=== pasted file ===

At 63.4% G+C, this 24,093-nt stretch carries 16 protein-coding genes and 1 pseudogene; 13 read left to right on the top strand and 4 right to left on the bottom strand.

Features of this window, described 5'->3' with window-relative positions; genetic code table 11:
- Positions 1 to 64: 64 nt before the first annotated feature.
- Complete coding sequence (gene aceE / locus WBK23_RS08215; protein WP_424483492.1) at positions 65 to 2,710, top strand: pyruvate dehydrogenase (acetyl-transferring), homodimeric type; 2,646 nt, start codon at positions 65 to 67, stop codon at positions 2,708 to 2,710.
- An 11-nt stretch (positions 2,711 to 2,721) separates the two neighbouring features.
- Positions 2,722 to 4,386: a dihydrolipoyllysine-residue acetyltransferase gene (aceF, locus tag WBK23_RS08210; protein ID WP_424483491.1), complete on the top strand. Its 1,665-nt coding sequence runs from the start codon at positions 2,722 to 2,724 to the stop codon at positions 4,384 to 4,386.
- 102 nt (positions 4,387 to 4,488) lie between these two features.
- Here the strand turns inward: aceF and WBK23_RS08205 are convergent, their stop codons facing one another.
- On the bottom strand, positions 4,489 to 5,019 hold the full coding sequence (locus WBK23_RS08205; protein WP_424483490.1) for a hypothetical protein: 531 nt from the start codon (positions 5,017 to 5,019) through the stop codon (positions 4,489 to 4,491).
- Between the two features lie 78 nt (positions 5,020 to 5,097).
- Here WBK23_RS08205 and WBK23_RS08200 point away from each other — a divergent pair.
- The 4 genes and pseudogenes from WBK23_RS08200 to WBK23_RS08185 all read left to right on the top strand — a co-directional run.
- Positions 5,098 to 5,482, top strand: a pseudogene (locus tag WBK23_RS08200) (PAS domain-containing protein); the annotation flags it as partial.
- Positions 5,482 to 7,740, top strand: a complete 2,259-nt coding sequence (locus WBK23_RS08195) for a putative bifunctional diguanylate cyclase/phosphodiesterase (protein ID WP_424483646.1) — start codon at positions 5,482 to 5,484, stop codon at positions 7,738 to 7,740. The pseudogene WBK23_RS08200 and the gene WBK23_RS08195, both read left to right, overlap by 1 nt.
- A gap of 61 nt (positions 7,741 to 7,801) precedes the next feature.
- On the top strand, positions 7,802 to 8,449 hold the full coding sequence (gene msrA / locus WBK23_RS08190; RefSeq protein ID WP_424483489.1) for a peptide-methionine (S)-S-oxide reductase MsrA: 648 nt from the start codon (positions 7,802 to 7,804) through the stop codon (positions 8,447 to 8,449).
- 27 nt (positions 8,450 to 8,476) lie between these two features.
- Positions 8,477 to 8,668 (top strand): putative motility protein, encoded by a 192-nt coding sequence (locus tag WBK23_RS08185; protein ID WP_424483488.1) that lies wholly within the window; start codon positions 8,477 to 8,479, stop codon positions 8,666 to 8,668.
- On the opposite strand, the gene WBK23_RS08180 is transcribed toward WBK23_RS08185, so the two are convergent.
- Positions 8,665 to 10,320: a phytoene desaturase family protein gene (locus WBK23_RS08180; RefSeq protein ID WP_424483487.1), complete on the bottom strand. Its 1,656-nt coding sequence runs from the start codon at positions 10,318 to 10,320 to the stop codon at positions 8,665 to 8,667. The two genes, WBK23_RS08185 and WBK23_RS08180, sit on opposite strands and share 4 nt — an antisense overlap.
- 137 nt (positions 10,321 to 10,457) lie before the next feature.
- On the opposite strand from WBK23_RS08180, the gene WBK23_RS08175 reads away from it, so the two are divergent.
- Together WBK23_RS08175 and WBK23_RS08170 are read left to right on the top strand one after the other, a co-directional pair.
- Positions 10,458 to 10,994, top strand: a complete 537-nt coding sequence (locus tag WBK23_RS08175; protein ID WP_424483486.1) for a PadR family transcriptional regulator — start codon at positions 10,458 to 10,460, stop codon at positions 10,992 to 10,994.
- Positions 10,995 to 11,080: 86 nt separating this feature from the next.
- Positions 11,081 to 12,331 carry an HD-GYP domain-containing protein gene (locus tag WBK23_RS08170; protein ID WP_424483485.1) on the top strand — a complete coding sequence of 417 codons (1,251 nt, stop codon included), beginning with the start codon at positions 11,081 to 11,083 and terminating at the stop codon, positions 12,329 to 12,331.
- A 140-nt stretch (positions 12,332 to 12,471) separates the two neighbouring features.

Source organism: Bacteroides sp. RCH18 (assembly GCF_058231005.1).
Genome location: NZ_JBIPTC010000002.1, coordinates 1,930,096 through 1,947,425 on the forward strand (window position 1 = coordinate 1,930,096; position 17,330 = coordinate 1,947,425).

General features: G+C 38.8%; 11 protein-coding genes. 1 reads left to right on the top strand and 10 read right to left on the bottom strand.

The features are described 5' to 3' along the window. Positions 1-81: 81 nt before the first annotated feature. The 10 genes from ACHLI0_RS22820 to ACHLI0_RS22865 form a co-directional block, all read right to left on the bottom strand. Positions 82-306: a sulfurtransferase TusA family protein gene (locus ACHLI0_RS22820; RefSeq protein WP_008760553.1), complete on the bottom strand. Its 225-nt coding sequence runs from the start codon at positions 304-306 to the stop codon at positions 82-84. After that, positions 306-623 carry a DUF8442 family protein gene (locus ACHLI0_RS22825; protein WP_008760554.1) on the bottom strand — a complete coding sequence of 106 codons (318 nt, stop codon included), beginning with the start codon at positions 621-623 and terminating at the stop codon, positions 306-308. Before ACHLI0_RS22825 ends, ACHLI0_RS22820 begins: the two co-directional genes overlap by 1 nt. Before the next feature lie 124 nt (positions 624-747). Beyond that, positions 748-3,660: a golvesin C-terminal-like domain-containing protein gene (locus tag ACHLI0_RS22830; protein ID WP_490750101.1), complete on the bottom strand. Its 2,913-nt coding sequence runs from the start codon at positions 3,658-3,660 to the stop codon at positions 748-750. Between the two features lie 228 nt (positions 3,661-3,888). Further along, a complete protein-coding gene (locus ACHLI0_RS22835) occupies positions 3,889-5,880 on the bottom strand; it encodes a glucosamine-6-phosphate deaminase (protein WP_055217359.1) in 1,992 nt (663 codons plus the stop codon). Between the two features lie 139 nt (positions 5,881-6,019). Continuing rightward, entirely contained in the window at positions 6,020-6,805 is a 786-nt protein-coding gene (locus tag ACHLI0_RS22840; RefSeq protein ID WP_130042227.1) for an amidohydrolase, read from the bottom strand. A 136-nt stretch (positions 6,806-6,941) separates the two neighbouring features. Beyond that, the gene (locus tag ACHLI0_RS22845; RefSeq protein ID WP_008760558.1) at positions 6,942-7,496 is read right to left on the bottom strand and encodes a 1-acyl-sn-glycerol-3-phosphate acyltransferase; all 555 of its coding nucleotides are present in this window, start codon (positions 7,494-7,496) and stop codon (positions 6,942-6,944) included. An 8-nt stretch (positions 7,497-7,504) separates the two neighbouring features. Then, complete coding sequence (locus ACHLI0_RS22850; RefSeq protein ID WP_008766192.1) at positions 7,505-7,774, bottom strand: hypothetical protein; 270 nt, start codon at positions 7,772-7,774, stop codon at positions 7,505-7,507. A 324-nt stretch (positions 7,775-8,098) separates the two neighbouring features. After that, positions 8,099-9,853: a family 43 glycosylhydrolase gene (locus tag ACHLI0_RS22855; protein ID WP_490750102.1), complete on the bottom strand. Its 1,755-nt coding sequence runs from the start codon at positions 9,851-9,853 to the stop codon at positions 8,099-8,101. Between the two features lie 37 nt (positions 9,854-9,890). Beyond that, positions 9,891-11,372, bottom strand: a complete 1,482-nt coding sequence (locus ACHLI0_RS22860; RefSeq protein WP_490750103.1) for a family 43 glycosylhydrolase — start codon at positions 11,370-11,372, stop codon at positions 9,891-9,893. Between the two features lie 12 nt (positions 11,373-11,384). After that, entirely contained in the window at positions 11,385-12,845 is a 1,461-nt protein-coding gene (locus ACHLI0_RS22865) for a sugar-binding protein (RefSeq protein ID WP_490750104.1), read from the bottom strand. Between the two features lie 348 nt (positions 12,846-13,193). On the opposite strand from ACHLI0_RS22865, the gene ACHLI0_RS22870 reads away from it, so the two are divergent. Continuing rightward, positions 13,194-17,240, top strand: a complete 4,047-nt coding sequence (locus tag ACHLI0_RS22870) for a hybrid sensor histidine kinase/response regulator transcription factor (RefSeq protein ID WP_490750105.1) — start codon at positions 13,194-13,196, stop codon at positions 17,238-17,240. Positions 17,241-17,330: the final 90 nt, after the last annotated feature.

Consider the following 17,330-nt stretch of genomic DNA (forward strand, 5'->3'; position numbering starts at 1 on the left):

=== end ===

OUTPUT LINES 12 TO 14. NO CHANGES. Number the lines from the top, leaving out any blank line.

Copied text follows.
- The 4 genes and pseudogenes from WBK23_RS08200 to WBK23_RS08185 all read left to right on the top strand — a co-directional run.
- Positions 5,098 to 5,482, top strand: a pseudogene (locus tag WBK23_RS08200) (PAS domain-containing protein); the annotation flags it as partial.
- Positions 5,482 to 7,740, top strand: a complete 2,259-nt coding sequence (locus WBK23_RS08195) for a putative bifunctional diguanylate cyclase/phosphodiesterase (protein ID WP_424483646.1) — start codon at positions 5,482 to 5,484, stop codon at positions 7,738 to 7,740. The pseudogene WBK23_RS08200 and the gene WBK23_RS08195, both read left to right, overlap by 1 nt.